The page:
We will begin with a few words about the position of the speakers in the listening room.
Room acoustic and speaker position in that very same room have a tremendous impact on the sound. To achieve high-quality and/or superior sound, the speakers should be moved from the walls. This primarily refers to the distance from the side walls and the general angle of the room. The speakers should also be moved from the rear wall to create a virtual stage in front of the listener, which is expressed in all three dimensions (width, depth and height of the sound stage). How many speakers will be moved away from the walls depends on the specific room, condition, speakers, etc. Make sure that the speakers are not spaced too much in relation to each other, or you will get a blurred and stretched sound image of a bad focus sound stage – a spacing of approximately 200-220 cm will in most cases be quite sufficient. Rotate the speakers toward the listener. It takes a lot of patience and experimentation to find the position where your speakers will give their maximum in this particular case.
Most of music lovers apply the theory developed by Joachim Gerhard, a former constructor in the Audio Physic firm. He says that speakers should be mounted on a wider wall. The wider wall should be divided into quarters, and the shorter wall is divided into half. The speakers are placed on a line dividing the shorter wall half, that is, the longer wall on the line between the first and second quarters and the line between the third and fourth quarters – this does not have to be so literally. Namely, set the boxes as described, play a record and move the left and right boxes on that line. In the moment when the center of the sound is distorted or too stretched you will know that you have to go back with the boxes. The chair in which the listener is sitting is in the middle of a long wall, and the head is practically leaning on the wall itself. If this is not clear, look at the above image. The question arises how will this position of the loudspeaker in the room impact to the bass area because we know that many loudspeakers will be thin on the bass by leaving the rear wall. Basically, the area will not be disturbed because the listener gets bass by reflecting on the wall behind his back.
If we have said that the speaker position in the room has a great impact on the overall sound of your hi-fi system, then we had to say that there is one more important factor than that. And that’s the hearing acoustics. The acoustic of the listening room is called the mother of good sound, because it is the most important factor in achieving good sound. Your listening room acoustic is the most influential and most important component in your hi-fi system. The hi-fi system of middle rank placed in a room with a good acoustic will sound better than the expensive system set in the bad room.
Bad listening room is the one with too much echo (bare walls, naked floors, windows without curtains, etc.) as well as those that is too damped (thick carpets, heavy furniture, thick curtains, walls wrapped in shelves, etc.). Ideally, you’d find somwehere in the middle. In the echoing room your hi-fi system will sound extremely open, irritating, your head will hurt you after listening to music in that room. In a too damped room expect vice versa: lack of detail, freshness in sound, speed, etc. If your room can not be ideal, then it is better to be more echoing than too damped – but this is just my personal attitude. In practice, it may happen that a slightly more echoing room will benefit from a hi-fi system that is (too) dark; Conversely, a somewhat duller room may occur in favor of a more open-minded hi-fi system.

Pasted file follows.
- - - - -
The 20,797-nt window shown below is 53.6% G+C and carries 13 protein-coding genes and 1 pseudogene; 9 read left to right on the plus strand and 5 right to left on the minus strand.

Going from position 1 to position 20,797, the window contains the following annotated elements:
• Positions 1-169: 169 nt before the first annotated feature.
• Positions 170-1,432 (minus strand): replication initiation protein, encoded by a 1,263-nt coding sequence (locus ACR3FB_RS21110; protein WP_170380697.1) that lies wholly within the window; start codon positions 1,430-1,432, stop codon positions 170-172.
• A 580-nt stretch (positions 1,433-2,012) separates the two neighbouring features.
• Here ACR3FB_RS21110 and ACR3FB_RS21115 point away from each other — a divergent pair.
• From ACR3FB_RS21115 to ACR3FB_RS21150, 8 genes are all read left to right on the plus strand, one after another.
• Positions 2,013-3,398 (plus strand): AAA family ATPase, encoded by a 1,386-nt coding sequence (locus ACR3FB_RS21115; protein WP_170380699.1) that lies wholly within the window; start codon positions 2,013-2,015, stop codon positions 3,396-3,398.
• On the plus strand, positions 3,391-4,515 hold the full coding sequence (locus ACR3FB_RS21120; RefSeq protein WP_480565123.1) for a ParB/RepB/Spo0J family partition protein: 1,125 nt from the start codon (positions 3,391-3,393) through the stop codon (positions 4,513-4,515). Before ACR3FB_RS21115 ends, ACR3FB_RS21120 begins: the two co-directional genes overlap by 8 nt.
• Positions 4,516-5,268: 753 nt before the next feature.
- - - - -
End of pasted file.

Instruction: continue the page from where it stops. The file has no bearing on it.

And while the size and shape of the room can not be affected, it would be wrong to ignore the walls, ceilings and floors. Every object you have in the room behaves like an absorber or reflector. Concrete, glass and stone, as the materials from which your room is designed, have the most influential effect on the sound of your hi-fi system and create a great echo. The bare brick is a solid choice, the plaster brick something worse. Each of these materials at different frequencies has a different degree of absorption. Wood is an excellent absorbing material, so audiophiles having walls with wooden panels on it can be considered lucky. In addition, unlike other materials that give different degrees of absorption at different frequencies, wood has linear absorption at all frequencies.
But the highest degree of absorption has – the human body. By the time I was actively engaged in playing in one of the band’s then I remember our gigs on one island. We came to the afternoon tone test, there was nobody in the club – the sound on the rehearsal of was desperate: open, loud, impossible to listen. A few hours later, the club was full of people and the sound was great.
With simple and thoughtful room acoustic you can dramatically improve the sound of your hi-fi system. But as I said, you need to be thoughtful, clever and patient. Place the carpet between the loudspeakers and listening positions. But, for example, the excessively thick and/or excessively large carpet placed between the speakers and the listener can suppress the high-range area. Place the wall shelves on the side walls. It’s great to show, assuming the speakers are moving away from the rear wall and placing the thick plush curtains on the wall beneath the loudspeakers, which greatly diminishes the focus and three-dimensionality of the sound image. For all this, little love and patience are needed, and financial investments are minimal. Do not insert into new components (whether it’s a new cable or a speaker) if the material we are dealing with in this article has not led to the maximum, because without that any further investment in the hi-fi system components is useless.
This is the end of our ultimate speaker placement guide.